Microsoft's new Surface tablet was up for pre-order earlier last week and the company has said the device is more than a tablet and less then a PC. Let's take a closer look at what it has to offer.
Surface tablet runs on Windows RT and not Windows 8. So what's different about Windows RT? Well, it does not run legacy windows applications. Legacy apps are all the Windows applications that you've been running on your Windows desktop or laptop over years. The new operating system is only compatible with most of the Metro Style applications. So in simple terms, Windows RT will not run any desktop Windows applications beyond the applications that are bundled with the operating system. This also means that you cannot not install browsers like Opera, Chrome and Firefox.
The list of bundled applications includes Paint, Word Pad, Office Home and & Student 2013 RT and a few more. Unfortunately, RT does not come with Windows Media Player and Outlook. The absence of the Outlook application is not the only problem when it comes to Office use, Windows RT does not also support Active Directory (AD).
Microsft deserves a pat on the back for the Surface's excellent build quality for its hardware. By blending a fine selection of metals and plastic, the tablet feels like solid when held. The Surface weighs about 1.5 pounds or 0.68 kg and is a little heavy when held for a long period of time. It has a screen size of 10.6 inches in 16:9 ratio.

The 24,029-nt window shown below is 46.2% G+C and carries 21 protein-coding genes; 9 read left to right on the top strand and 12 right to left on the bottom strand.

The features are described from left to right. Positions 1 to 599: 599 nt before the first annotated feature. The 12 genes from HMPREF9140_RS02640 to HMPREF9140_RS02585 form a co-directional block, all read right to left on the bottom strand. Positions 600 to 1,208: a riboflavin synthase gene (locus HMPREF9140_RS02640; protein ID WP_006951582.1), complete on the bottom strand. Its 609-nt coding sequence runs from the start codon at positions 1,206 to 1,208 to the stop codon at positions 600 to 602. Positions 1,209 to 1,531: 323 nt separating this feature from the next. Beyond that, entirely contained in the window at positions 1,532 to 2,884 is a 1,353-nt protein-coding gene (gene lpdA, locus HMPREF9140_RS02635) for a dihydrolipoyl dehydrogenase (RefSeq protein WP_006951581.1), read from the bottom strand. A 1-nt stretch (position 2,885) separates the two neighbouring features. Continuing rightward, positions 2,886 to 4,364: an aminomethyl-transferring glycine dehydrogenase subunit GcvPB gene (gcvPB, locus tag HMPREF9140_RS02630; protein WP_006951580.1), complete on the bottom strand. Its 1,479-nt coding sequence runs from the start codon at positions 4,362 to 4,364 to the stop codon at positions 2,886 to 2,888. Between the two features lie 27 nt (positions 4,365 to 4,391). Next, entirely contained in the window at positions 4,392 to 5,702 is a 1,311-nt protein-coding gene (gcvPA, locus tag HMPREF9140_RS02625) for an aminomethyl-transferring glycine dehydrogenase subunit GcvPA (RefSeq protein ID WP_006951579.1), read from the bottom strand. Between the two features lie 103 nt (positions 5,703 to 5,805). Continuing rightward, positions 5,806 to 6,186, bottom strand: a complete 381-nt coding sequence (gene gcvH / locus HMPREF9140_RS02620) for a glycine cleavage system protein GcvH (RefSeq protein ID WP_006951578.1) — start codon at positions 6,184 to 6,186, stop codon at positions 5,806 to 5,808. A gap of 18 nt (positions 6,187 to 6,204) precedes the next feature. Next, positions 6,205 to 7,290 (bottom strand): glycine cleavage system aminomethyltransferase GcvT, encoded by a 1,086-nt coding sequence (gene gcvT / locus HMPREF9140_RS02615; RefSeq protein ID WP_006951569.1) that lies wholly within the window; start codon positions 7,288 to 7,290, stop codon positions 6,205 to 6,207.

Thanks to its ARM designed Nvidia Tegra 3 processor and 2GB of RAM, it boasts good battery efficiency and slick performance. The tablet comes with USB 2.0 connectivity, a micro-video port for which you can get HDMI or VGA adaptors, and a Micro SDXC card slot. It also has front and rear cameras.
Microsoft prescribes that you pick up an attachable Keyboard Cover ($119). The company might call it an additional item, but the tablet feels incomplete without it. While the keypad is decent on a solid surface, it fails completely when you try using the tablet like a laptop or net book. The keyboard is fairly useless on your lap. So forget using it on the run while in a train or car. Like Microsoft said, 'it isn't a Laptop or Tablet', its lost somewhere in between.
Pricing starts at $499 for the base 32GB model, plus an additional$119 for the cover keyboard which you will definitely need. The 64GB model is priced at $699 and comes bundled with the touch keyboard.
And how does this device compare to the iPad and other tablets? Microsoft's main pitch for the Surface stated that it was a powerful tablet for office use. But unlike the iPad, which started the "bring your own system to work" movement, the Surface is not suited for office use as yet. It looks like Microsoft started out well with a novel idea of a tablet-laptop mix, added some excellent hardware, but messed up when it came to the actual operating system and software.
Yes, the platform has tons of potential and will be a force to reckon with in the future if it has a wider offering of applications. But for now, the iPad is still a better buy not only as an all rounder, but even for Office use. Also to consider is the splendid Google Nexus 10 that was launched on October 29th.
by RTT Staff Writer
For comments and feedback: firstname.lastname@example.org